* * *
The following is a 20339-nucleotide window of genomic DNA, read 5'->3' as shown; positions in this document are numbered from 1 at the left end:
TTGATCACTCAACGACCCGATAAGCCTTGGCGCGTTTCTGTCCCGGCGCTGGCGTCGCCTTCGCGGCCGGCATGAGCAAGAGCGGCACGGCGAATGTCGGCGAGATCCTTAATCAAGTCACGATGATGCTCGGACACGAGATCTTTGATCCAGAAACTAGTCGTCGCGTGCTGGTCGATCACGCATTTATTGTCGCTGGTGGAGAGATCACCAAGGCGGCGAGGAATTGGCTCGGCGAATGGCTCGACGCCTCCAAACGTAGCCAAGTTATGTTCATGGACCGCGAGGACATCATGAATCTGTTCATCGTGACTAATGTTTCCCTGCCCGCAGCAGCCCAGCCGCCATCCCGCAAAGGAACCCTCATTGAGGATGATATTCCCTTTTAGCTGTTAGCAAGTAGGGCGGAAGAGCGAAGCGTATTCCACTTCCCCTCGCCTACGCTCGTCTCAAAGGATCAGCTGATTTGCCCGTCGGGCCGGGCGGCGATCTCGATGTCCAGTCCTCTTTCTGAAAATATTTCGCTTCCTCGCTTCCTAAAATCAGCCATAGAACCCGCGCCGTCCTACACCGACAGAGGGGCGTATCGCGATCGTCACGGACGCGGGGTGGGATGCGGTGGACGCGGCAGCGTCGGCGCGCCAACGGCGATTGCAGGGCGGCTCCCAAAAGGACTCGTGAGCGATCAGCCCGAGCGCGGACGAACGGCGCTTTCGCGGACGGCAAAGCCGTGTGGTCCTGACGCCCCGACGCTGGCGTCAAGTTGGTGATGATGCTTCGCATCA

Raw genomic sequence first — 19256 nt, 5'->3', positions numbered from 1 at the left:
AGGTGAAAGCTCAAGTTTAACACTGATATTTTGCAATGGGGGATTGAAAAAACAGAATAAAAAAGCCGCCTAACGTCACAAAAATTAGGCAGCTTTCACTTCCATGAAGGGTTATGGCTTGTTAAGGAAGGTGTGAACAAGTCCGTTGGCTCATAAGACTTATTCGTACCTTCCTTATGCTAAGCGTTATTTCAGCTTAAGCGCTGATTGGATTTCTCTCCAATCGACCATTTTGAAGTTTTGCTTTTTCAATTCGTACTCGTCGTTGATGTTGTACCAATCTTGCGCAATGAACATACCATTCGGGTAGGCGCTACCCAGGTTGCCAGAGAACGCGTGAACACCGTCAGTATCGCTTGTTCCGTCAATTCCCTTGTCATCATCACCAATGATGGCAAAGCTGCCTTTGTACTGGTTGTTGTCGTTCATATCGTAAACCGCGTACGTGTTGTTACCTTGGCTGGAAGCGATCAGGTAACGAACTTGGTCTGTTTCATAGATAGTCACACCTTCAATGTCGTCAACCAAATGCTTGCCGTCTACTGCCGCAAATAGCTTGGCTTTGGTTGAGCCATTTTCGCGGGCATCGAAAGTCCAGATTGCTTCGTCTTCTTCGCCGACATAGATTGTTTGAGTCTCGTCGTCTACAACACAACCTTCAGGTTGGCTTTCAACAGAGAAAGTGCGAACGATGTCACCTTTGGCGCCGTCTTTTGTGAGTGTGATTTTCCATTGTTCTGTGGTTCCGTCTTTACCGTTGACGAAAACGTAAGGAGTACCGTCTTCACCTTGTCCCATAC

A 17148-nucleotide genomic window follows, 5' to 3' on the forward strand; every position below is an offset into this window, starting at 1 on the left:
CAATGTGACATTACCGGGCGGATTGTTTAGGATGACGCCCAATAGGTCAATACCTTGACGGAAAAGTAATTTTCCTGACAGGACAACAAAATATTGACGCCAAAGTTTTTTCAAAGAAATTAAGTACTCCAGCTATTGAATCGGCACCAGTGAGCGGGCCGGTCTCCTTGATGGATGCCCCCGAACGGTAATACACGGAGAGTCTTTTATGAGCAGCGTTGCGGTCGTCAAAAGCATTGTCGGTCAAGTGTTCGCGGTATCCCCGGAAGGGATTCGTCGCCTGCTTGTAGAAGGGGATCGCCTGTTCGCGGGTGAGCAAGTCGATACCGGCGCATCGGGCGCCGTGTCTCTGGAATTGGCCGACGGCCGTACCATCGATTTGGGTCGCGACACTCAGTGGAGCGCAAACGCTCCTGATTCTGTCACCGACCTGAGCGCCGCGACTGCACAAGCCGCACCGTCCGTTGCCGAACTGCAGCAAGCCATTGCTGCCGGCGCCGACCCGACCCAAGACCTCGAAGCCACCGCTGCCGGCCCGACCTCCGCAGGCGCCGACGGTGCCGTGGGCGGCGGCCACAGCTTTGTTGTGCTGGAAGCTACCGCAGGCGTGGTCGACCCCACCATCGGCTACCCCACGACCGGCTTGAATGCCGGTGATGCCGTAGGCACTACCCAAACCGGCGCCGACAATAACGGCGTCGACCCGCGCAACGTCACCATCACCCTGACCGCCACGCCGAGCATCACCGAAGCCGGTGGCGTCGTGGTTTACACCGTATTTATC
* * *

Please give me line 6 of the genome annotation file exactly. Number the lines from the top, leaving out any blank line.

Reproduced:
CAATGTGACATTACCGGGCGGATTGTTTAGGATGACGCCCAATAGGTCAATACCTTGACGGAAAAGTAATTTTCCTGACAGGACAACAAAATATTGACGCCAAAGTTTTTTCAAAGAAATTAAGTACTCCAGCTATTGAATCGGCACCAGTGAGCGGGCCGGTCTCCTTGATGGATGCCCCCGAACGGTAATACACGGAGAGTCTTTTATGAGCAGCGTTGCGGTCGTCAAAAGCATTGTCGGTCAAGTGTTCGCGGTATCCCCGGAAGGGATTCGTCGCCTGCTTGTAGAAGGGGATCGCCTGTTCGCGGGTGAGCAAGTCGATACCGGCGCATCGGGCGCCGTGTCTCTGGAATTGGCCGACGGCCGTACCATCGATTTGGGTCGCGACACTCAGTGGAGCGCAAACGCTCCTGATTCTGTCACCGACCTGAGCGCCGCGACTGCACAAGCCGCACCGTCCGTTGCCGAACTGCAGCAAGCCATTGCTGCCGGCGCCGACCCGACCCAAGACCTCGAAGCCACCGCTGCCGGCCCGACCTCCGCAGGCGCCGACGGTGCCGTGGGCGGCGGCCACAGCTTTGTTGTGCTGGAAGCTACCGCAGGCGTGGTCGACCCCACCATCGGCTACCCCACGACCGGCTTGAATGCCGGTGATGCCGTAGGCACTACCCAAACCGGCGCCGACAATAACGGCGTCGACCCGCGCAACGTCACCATCACCCTGACCGCCACGCCGAGCATCACCGAAGCCGGTGGCGTCGTGGTTTACACCGTATTTATC